Two individuals report having severe allergic reactions after receiving the Moderna COVID-19 vaccine, according to the North Dakota Department of Health.

Both people have no history of anaphylactic reactions.

The symptoms were discovered during the 15-minute post-vaccination observation period recommended by the Centers for Disease Control and Prevention.

Neither was hospitalized and both have recovered. However, they were advised against getting the second dose of the vaccine.

“These allergic reactions are taken very seriously. While they are rare, North Dakota health care providers are prepared to handle these types of events,” said Molly Howell, NDDoH Immunization Director.
“COVID hospitalizations and deaths continue to be a far greater risk for North Dakotans, with about 1 in 600 North Dakotans having died with COVID-19 and 1 in 250 being hospitalized. The vaccine is the best way to protect yourself from COVID-19.”

The NDDoH has been in close contact with the CDC and the reactions were reported to the Vaccine Adverse Events Reporting System (VAERS).

VAERS is a national vaccine safety surveillance program run by CDC and the Food and Drug Administration.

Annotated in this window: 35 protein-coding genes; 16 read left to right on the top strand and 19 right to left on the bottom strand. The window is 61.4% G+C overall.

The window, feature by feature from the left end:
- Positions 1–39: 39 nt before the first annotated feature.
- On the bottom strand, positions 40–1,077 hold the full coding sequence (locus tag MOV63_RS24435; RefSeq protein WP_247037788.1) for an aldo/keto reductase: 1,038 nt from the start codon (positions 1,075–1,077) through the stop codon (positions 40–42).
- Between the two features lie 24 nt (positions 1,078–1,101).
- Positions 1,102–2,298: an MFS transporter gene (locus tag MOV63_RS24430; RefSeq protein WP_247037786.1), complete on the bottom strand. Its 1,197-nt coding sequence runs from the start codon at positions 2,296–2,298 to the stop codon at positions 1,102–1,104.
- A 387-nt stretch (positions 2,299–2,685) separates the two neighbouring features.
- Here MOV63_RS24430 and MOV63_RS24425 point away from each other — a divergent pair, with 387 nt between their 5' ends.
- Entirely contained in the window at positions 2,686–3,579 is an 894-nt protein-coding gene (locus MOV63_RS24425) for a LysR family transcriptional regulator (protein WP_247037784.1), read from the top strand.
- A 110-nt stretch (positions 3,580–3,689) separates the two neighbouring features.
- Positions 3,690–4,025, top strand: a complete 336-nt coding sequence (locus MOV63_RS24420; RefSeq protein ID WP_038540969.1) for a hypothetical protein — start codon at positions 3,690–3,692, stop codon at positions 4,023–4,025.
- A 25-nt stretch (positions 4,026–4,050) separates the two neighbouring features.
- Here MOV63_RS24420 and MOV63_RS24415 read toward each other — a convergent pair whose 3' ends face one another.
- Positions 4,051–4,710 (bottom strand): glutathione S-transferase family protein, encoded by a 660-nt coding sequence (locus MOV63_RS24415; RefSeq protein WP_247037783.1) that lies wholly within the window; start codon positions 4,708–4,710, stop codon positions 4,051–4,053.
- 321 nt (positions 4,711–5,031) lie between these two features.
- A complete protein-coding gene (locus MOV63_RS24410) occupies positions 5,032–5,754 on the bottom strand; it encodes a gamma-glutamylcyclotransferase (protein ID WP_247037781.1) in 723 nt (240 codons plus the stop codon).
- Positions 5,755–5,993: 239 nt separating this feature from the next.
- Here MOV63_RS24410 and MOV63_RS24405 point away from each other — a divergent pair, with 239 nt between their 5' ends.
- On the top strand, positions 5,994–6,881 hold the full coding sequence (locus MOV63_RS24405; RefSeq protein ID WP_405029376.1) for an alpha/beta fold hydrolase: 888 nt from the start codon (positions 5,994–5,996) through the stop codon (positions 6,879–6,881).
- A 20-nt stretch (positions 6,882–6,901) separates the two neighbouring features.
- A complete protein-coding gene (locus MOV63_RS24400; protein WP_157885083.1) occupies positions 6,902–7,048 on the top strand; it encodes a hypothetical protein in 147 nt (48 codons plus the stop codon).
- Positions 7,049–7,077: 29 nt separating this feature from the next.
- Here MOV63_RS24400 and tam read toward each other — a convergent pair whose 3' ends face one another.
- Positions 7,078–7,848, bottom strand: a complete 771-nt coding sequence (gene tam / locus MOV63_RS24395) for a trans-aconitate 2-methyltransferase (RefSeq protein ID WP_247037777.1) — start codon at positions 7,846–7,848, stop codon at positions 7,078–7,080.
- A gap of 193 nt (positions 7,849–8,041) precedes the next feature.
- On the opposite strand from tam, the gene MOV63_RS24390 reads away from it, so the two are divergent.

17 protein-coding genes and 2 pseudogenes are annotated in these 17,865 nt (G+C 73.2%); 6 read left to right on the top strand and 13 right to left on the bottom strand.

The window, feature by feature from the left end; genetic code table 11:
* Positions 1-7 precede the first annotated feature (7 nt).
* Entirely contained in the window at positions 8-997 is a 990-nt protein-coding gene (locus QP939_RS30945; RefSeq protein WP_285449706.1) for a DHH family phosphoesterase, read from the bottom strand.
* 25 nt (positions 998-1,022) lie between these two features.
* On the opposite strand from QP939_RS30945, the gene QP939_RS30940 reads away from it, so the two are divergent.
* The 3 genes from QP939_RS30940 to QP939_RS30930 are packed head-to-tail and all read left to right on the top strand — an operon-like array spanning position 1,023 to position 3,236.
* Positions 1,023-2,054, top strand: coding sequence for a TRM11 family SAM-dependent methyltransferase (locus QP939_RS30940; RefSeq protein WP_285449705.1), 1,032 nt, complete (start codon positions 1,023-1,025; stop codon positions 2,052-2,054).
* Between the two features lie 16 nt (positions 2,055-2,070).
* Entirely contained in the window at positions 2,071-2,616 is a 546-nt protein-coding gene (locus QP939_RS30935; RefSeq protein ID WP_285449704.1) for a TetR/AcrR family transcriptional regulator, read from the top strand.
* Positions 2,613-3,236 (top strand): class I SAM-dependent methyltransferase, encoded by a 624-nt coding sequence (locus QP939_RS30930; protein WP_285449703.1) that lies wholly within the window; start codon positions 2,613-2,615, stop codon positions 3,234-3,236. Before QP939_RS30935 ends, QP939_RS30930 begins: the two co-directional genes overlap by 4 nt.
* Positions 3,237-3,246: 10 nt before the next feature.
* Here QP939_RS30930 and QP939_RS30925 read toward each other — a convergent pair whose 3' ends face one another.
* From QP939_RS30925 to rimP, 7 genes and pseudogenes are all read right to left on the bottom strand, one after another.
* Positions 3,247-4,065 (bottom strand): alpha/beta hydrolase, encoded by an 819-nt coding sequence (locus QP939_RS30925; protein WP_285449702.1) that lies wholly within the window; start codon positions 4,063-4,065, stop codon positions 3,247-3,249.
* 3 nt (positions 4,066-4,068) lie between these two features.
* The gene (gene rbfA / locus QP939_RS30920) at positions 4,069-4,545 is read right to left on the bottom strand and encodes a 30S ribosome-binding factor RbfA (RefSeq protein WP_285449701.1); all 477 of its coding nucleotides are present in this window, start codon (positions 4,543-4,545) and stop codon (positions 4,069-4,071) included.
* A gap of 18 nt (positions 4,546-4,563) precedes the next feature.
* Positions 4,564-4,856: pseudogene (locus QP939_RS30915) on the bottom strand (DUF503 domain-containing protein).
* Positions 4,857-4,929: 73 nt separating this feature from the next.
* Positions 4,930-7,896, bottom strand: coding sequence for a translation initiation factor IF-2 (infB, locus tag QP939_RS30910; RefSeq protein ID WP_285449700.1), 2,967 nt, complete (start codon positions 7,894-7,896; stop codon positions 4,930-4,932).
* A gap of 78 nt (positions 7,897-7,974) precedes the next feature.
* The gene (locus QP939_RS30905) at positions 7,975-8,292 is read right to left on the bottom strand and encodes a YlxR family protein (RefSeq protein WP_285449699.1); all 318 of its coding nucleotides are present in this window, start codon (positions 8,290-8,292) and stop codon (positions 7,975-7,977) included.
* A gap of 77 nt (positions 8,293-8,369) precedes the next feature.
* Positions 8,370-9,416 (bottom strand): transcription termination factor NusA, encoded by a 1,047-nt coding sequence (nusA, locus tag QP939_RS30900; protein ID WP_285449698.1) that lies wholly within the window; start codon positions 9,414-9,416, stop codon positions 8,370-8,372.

The CDC follows up on all severe events to better understand and determine the potential causes and safety risk. 

According to the NDDoH, these severe allergic reactions following vaccinations are rare, occurring in about one per million doses for other types of vaccines.

The Dept. of Health says those who have a known allergy to a component of COVID-19 vaccine should not receive the vaccine.

Earlier this month at the Advisory Committee on Immunization Practices meeting, it was reported that CDC had received six case reports of anaphylaxis after COVID-19 vaccination.

To date, 13,037 health care workers and long-term care residents in North Dakota have received their COVID-19 vaccination. 

More than 2.5 million doses of the COVID-19 vaccine have been administered in the United States.